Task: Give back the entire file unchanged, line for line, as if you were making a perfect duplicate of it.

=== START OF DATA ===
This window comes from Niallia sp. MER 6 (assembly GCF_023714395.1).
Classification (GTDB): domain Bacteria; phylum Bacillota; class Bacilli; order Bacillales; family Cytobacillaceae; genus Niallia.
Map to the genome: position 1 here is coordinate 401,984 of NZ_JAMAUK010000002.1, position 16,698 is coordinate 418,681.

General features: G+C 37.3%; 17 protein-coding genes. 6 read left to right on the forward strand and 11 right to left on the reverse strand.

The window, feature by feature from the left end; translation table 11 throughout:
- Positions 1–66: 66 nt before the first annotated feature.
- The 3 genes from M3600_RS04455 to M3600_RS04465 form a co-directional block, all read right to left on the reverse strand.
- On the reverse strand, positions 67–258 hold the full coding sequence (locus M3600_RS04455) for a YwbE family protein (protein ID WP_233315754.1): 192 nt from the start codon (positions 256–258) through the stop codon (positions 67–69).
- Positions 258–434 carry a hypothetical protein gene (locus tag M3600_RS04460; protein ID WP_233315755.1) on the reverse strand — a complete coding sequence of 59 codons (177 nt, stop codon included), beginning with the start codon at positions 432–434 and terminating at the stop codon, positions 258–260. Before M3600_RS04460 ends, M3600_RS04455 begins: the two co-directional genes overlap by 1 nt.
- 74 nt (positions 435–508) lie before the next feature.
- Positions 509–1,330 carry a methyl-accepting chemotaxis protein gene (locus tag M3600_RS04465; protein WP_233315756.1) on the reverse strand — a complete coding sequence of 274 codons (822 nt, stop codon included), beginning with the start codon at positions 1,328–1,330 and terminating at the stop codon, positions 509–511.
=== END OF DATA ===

This window comes from Niallia sp. MER 6 (assembly GCF_023714395.1).
Classification (GTDB): domain Bacteria; phylum Bacillota; class Bacilli; order Bacillales; family Cytobacillaceae; genus Niallia.
Map to the genome: position 1 here is coordinate 401,984 of NZ_JAMAUK010000002.1, position 16,698 is coordinate 418,681.

General features: G+C 37.3%; 17 protein-coding genes. 6 read left to right on the forward strand and 11 right to left on the reverse strand.

The window, feature by feature from the left end; translation table 11 throughout:
- Positions 1–66: 66 nt before the first annotated feature.
- The 3 genes from M3600_RS04455 to M3600_RS04465 form a co-directional block, all read right to left on the reverse strand.
- On the reverse strand, positions 67–258 hold the full coding sequence (locus M3600_RS04455) for a YwbE family protein (protein ID WP_233315754.1): 192 nt from the start codon (positions 256–258) through the stop codon (positions 67–69).
- Positions 258–434 carry a hypothetical protein gene (locus tag M3600_RS04460; protein ID WP_233315755.1) on the reverse strand — a complete coding sequence of 59 codons (177 nt, stop codon included), beginning with the start codon at positions 432–434 and terminating at the stop codon, positions 258–260. Before M3600_RS04460 ends, M3600_RS04455 begins: the two co-directional genes overlap by 1 nt.
- 74 nt (positions 435–508) lie before the next feature.
- Positions 509–1,330 carry a methyl-accepting chemotaxis protein gene (locus tag M3600_RS04465; protein WP_233315756.1) on the reverse strand — a complete coding sequence of 274 codons (822 nt, stop codon included), beginning with the start codon at positions 1,328–1,330 and terminating at the stop codon, positions 509–511.